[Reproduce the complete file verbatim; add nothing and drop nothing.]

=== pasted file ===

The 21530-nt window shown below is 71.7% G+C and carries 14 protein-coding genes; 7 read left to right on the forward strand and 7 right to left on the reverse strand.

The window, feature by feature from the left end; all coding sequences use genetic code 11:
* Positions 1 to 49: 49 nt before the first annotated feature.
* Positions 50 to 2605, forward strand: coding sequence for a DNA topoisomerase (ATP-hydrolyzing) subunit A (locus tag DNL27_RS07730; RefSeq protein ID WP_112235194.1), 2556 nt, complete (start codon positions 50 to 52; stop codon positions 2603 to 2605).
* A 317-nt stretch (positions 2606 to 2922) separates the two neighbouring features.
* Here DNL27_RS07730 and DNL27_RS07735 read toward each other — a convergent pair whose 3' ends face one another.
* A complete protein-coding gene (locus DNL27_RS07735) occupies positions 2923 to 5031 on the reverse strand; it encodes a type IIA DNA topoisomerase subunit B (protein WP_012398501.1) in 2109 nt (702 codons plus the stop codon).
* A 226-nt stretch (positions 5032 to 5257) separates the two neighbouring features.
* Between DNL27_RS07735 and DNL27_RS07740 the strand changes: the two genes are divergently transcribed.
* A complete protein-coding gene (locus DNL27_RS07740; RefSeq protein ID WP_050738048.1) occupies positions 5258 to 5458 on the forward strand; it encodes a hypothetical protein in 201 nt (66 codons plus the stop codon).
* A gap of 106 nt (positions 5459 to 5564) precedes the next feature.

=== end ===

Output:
The 21530-nt window shown below is 71.7% G+C and carries 14 protein-coding genes; 7 read left to right on the forward strand and 7 right to left on the reverse strand.

The window, feature by feature from the left end; all coding sequences use genetic code 11:
* Positions 1 to 49: 49 nt before the first annotated feature.
* Positions 50 to 2605, forward strand: coding sequence for a DNA topoisomerase (ATP-hydrolyzing) subunit A (locus tag DNL27_RS07730; RefSeq protein ID WP_112235194.1), 2556 nt, complete (start codon positions 50 to 52; stop codon positions 2603 to 2605).
* A 317-nt stretch (positions 2606 to 2922) separates the two neighbouring features.
* Here DNL27_RS07730 and DNL27_RS07735 read toward each other — a convergent pair whose 3' ends face one another.
* A complete protein-coding gene (locus DNL27_RS07735) occupies positions 2923 to 5031 on the reverse strand; it encodes a type IIA DNA topoisomerase subunit B (protein WP_012398501.1) in 2109 nt (702 codons plus the stop codon).
* A 226-nt stretch (positions 5032 to 5257) separates the two neighbouring features.
* Between DNL27_RS07735 and DNL27_RS07740 the strand changes: the two genes are divergently transcribed.
* A complete protein-coding gene (locus DNL27_RS07740; RefSeq protein ID WP_050738048.1) occupies positions 5258 to 5458 on the forward strand; it encodes a hypothetical protein in 201 nt (66 codons plus the stop codon).
* A gap of 106 nt (positions 5459 to 5564) precedes the next feature.